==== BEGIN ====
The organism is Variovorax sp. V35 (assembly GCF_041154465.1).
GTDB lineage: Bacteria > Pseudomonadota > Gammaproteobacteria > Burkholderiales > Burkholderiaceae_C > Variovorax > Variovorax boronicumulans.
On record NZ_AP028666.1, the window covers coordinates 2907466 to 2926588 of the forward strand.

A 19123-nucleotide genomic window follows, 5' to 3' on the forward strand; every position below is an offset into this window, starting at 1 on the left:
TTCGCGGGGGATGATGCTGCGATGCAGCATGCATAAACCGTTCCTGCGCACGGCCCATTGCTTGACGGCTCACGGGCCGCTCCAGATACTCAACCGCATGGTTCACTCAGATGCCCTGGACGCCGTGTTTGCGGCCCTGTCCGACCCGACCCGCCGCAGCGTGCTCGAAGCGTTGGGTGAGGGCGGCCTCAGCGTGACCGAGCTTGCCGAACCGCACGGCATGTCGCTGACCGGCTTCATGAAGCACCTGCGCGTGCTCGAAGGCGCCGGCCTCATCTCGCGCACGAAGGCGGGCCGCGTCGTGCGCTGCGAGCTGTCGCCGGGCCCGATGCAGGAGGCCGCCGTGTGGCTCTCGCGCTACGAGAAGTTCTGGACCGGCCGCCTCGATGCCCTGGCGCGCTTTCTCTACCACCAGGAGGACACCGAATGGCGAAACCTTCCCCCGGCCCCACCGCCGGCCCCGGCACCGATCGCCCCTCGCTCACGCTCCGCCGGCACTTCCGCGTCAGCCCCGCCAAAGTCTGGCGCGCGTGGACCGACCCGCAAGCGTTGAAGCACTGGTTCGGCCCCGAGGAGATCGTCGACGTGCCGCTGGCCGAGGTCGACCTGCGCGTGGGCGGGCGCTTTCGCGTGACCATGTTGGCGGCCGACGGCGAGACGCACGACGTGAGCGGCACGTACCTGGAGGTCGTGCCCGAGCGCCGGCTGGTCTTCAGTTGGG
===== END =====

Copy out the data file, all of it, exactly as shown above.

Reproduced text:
The organism is Variovorax sp. V35 (assembly GCF_041154465.1).
GTDB lineage: Bacteria > Pseudomonadota > Gammaproteobacteria > Burkholderiales > Burkholderiaceae_C > Variovorax > Variovorax boronicumulans.
On record NZ_AP028666.1, the window covers coordinates 2907466 to 2926588 of the forward strand.

A 19123-nucleotide genomic window follows, 5' to 3' on the forward strand; every position below is an offset into this window, starting at 1 on the left:
TTCGCGGGGGATGATGCTGCGATGCAGCATGCATAAACCGTTCCTGCGCACGGCCCATTGCTTGACGGCTCACGGGCCGCTCCAGATACTCAACCGCATGGTTCACTCAGATGCCCTGGACGCCGTGTTTGCGGCCCTGTCCGACCCGACCCGCCGCAGCGTGCTCGAAGCGTTGGGTGAGGGCGGCCTCAGCGTGACCGAGCTTGCCGAACCGCACGGCATGTCGCTGACCGGCTTCATGAAGCACCTGCGCGTGCTCGAAGGCGCCGGCCTCATCTCGCGCACGAAGGCGGGCCGCGTCGTGCGCTGCGAGCTGTCGCCGGGCCCGATGCAGGAGGCCGCCGTGTGGCTCTCGCGCTACGAGAAGTTCTGGACCGGCCGCCTCGATGCCCTGGCGCGCTTTCTCTACCACCAGGAGGACACCGAATGGCGAAACCTTCCCCCGGCCCCACCGCCGGCCCCGGCACCGATCGCCCCTCGCTCACGCTCCGCCGGCACTTCCGCGTCAGCCCCGCCAAAGTCTGGCGCGCGTGGACCGACCCGCAAGCGTTGAAGCACTGGTTCGGCCCCGAGGAGATCGTCGACGTGCCGCTGGCCGAGGTCGACCTGCGCGTGGGCGGGCGCTTTCGCGTGACCATGTTGGCGGCCGACGGCGAGACGCACGACGTGAGCGGCACGTACCTGGAGGTCGTGCCCGAGCGCCGGCTGGTCTTCAGTTGGG